Regarding Ariel Castro’s Suicide: Good!

GatesOfHell

I won’t go so far as to call him an Ethics Hero, but killing himself was probably the ethics highlight of Ariel Castro’s miserable, evil life.

The state of Ohio can’t navigate the moral-ethical logic necessary to execute a monster like Castro ( I see nothing ethical or moral about preventing society from making a crime like his just cause for capital punishment), so Castro took matters into his own hands and did the right thing.

Good.

Oh, I agree that the state has an obligation to do everything it can to prevent a prisoner from doing harm to himself, just as it would have an obligation to let Castro have gender reassignment treatment (though I am amused by wondering whether the advocates for Bradley Manning would be as vociferous if the subject was a sick rapist-kidnapper rather than a popular traitor). But I don’t want to pay my tax dollars to keep the likes of Ariel Castro in food, lodging and medical care, and I doubt many Ohio taxpayers do either. Taking himself out was an ethical act all around for Castro: we benefit, the system benefits, justice is served, and Castro is dead, all the better to make sure some future regime of touchy-feely uber-humanists don’t declare all sentences over 20 years as “cruel” or Ohio jails don’t become California Crowded, resulting in an elderly Castro being released to do the talk show circuit and star in a documentary.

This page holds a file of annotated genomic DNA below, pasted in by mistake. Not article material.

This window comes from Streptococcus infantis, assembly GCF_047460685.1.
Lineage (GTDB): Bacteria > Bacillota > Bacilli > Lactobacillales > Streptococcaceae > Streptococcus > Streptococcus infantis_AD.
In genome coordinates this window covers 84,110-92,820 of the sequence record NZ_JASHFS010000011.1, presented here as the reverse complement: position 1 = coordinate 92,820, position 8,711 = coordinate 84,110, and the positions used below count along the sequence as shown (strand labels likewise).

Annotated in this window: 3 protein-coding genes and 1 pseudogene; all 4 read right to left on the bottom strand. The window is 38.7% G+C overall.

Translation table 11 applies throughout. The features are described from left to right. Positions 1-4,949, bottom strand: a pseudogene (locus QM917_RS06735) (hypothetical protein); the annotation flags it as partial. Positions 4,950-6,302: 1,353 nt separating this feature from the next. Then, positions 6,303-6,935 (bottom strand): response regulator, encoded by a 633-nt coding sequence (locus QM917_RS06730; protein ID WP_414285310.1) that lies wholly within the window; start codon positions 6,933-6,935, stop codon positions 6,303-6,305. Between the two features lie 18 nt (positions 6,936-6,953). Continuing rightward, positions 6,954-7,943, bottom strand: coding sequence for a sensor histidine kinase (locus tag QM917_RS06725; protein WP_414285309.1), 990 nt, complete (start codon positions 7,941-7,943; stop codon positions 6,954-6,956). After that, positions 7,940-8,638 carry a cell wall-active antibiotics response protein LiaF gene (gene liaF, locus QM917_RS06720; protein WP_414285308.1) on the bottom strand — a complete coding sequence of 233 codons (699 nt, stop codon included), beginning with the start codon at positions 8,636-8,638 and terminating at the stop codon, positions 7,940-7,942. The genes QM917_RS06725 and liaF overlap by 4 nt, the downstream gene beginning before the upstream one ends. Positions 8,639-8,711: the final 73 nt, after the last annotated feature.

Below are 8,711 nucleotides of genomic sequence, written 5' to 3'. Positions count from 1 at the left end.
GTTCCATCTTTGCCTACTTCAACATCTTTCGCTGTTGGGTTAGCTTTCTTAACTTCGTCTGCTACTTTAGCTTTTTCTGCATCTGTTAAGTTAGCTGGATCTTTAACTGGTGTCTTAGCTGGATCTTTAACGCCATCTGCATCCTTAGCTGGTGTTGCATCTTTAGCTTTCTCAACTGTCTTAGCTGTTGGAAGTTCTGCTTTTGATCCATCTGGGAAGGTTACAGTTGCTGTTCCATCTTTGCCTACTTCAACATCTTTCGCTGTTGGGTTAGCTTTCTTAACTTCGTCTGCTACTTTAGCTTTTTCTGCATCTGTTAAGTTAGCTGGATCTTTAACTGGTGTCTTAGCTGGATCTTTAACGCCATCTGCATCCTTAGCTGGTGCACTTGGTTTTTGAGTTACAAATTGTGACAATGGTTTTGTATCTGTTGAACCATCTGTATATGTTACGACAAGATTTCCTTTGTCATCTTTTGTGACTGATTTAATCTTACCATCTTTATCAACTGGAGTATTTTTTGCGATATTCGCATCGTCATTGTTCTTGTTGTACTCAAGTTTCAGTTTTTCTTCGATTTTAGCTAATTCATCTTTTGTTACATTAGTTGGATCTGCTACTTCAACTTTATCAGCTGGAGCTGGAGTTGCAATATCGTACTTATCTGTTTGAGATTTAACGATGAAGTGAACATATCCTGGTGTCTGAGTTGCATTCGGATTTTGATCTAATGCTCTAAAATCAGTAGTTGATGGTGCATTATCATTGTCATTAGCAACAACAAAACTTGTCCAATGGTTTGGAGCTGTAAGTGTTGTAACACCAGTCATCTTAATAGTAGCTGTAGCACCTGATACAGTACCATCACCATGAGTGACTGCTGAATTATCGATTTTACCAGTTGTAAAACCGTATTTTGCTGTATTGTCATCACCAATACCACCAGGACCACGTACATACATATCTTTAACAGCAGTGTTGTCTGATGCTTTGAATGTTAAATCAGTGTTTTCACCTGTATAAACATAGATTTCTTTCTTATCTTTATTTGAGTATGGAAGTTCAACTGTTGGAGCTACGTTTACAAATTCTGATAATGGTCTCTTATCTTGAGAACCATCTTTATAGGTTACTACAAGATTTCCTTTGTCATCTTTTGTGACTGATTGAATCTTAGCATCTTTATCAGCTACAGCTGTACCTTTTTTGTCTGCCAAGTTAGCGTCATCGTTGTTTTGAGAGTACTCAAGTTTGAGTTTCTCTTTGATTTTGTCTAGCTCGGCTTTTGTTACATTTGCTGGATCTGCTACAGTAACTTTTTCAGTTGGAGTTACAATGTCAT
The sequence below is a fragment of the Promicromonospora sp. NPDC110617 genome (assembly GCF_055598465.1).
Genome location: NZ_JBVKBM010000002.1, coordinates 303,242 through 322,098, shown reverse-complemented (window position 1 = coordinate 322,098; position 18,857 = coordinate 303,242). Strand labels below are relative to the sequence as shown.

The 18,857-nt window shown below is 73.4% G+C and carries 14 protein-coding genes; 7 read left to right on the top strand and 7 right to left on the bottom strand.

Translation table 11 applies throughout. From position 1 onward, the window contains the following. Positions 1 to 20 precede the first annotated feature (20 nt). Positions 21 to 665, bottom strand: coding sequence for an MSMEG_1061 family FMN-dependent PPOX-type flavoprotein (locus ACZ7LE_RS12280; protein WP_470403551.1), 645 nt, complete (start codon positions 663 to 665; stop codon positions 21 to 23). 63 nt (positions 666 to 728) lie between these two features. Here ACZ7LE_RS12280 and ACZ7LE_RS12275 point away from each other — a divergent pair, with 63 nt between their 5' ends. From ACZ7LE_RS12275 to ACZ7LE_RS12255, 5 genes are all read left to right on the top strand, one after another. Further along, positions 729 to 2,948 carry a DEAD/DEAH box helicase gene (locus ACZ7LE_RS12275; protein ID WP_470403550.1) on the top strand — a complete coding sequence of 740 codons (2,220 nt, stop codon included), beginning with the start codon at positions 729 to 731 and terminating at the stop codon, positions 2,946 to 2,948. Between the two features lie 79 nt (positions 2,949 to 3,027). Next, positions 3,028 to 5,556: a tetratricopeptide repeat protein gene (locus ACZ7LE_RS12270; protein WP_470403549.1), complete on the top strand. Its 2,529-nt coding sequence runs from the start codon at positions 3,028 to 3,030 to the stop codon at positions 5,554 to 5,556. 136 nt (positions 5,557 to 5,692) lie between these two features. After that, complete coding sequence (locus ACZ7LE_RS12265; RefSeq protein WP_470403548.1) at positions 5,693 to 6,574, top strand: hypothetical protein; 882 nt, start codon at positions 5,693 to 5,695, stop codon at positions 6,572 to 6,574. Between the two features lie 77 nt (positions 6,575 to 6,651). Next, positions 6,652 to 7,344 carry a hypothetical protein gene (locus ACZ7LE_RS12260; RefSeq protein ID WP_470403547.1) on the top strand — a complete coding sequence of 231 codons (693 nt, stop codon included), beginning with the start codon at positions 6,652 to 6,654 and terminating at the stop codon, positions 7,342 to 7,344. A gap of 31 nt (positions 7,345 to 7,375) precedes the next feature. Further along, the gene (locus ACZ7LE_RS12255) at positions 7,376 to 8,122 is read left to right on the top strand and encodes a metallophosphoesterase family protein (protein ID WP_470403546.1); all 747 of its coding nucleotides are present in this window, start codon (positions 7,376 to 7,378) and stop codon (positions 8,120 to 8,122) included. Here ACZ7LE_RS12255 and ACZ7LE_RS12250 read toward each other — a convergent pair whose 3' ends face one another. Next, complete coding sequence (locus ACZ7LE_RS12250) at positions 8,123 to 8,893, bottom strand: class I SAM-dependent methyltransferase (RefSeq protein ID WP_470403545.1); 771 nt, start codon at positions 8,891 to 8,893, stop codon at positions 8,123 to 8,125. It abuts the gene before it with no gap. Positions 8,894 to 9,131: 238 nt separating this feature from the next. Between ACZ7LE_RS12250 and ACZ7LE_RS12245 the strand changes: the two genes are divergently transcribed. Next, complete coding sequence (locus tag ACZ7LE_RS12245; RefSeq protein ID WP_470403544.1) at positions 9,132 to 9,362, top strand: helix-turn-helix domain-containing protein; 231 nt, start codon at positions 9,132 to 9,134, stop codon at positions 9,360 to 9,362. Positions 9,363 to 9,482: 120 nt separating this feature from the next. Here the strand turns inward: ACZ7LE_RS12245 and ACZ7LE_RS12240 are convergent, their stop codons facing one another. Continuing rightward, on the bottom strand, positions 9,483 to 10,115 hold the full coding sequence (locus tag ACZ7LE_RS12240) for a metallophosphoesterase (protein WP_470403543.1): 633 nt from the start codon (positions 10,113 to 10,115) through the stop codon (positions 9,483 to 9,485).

Was his act cowardly? I heard an angry pundit declare so today, but I don’t feel we have any way of knowing that. Personally, I’d rather keep living, even in prison, than kill myself. I don’t really care if it was cowardly or not. They guy was a serial rapist-kidnapper-torturer, and his memory is supposed to be further stained by “And he was a coward, too”?